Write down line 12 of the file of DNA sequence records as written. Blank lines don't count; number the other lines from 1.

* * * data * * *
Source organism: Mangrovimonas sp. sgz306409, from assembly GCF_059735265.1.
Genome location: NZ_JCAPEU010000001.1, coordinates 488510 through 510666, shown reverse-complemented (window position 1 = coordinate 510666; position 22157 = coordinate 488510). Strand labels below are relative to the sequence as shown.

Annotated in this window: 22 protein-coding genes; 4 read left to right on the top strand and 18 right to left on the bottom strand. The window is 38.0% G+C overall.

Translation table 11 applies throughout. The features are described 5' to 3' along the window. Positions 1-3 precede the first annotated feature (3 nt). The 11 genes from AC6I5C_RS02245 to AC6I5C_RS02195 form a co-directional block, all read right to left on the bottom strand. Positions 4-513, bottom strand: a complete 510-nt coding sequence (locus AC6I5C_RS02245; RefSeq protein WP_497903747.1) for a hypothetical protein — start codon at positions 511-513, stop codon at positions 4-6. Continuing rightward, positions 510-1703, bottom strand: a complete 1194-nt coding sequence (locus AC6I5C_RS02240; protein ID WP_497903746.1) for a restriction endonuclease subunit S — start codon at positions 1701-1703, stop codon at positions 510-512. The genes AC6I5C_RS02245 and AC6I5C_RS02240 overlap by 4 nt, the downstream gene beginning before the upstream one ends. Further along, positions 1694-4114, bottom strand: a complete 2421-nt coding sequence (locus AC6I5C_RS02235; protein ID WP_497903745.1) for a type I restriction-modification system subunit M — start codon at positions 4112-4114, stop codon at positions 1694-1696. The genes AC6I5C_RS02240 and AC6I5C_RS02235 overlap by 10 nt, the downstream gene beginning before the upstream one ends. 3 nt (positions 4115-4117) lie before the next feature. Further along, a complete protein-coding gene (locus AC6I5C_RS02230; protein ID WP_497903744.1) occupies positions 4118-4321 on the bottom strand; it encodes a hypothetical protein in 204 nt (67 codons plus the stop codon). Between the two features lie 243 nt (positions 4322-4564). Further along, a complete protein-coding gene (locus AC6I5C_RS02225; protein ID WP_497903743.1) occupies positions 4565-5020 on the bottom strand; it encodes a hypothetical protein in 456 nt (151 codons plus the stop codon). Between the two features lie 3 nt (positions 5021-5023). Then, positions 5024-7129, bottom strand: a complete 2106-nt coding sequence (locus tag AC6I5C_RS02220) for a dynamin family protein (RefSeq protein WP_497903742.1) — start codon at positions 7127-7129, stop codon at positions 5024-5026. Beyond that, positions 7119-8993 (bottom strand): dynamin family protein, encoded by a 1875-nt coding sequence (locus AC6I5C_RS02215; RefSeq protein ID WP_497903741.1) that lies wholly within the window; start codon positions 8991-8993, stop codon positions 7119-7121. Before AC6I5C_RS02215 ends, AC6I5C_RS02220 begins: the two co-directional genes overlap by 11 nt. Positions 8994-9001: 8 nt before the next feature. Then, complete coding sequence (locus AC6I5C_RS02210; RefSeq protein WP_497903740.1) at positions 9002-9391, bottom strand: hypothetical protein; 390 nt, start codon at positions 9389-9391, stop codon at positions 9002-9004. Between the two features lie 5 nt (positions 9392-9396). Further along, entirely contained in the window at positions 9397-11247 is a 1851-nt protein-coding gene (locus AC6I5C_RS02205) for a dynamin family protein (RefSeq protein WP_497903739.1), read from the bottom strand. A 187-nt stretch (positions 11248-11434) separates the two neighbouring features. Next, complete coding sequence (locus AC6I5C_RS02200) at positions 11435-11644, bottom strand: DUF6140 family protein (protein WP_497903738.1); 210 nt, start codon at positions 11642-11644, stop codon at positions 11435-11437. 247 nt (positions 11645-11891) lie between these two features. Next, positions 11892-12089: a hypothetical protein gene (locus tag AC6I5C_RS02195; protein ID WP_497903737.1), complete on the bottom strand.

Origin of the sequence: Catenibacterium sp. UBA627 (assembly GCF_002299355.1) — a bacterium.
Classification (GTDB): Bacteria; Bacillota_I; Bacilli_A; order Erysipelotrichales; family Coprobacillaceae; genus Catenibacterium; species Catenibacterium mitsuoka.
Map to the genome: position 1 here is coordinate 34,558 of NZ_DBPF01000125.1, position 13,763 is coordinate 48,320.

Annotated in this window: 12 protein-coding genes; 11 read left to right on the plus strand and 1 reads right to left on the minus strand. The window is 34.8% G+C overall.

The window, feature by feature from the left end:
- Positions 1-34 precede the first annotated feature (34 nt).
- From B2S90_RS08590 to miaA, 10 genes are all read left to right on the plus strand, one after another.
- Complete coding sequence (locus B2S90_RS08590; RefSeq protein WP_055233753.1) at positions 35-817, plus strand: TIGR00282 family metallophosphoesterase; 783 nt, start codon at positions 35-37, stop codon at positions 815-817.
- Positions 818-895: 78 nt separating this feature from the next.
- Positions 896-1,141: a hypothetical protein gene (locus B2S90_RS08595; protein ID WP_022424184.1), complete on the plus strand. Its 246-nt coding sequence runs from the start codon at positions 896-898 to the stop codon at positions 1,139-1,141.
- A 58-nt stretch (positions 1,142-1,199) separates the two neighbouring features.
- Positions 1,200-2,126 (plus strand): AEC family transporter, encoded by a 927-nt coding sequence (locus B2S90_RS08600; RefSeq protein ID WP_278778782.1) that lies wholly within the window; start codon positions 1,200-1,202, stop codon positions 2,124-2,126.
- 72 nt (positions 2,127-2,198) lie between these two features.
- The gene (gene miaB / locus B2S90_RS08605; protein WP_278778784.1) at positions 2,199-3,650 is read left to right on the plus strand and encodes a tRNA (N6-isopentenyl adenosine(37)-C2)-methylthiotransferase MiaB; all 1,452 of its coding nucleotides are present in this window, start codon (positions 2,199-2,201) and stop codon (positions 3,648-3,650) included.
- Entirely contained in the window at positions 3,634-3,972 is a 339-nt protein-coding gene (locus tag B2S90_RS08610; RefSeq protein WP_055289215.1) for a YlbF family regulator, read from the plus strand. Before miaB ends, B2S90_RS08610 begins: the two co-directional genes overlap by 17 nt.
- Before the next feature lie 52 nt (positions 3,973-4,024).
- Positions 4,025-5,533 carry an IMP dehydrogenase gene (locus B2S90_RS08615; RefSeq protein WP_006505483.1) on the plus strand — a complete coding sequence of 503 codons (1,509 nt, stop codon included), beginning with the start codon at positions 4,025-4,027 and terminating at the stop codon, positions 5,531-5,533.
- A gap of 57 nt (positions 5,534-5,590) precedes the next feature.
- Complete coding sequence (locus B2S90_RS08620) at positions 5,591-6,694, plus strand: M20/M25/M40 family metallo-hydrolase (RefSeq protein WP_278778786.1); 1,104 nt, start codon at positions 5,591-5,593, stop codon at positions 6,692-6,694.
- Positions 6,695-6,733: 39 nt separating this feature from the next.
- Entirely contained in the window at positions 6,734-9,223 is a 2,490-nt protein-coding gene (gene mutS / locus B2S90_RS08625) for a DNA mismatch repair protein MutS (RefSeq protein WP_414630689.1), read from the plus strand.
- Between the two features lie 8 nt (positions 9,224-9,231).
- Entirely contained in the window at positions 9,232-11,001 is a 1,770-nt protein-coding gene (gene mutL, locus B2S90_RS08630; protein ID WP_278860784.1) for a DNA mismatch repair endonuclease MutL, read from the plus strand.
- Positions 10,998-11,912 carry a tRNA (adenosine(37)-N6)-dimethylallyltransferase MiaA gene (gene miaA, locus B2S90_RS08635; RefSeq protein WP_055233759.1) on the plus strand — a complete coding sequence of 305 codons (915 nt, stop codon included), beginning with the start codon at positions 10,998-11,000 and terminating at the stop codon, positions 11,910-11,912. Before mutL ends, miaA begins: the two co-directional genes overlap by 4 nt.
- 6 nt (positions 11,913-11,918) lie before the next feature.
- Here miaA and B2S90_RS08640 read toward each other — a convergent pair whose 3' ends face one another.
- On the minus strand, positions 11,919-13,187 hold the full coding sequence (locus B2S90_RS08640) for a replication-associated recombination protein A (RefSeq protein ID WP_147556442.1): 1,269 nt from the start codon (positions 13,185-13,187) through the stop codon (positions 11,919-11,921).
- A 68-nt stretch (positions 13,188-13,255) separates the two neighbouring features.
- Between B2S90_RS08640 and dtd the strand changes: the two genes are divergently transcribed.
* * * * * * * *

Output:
- Complete coding sequence (locus B2S90_RS08590; RefSeq protein WP_055233753.1) at positions 35-817, plus strand: TIGR00282 family metallophosphoesterase; 783 nt, start codon at positions 35-37, stop codon at positions 815-817.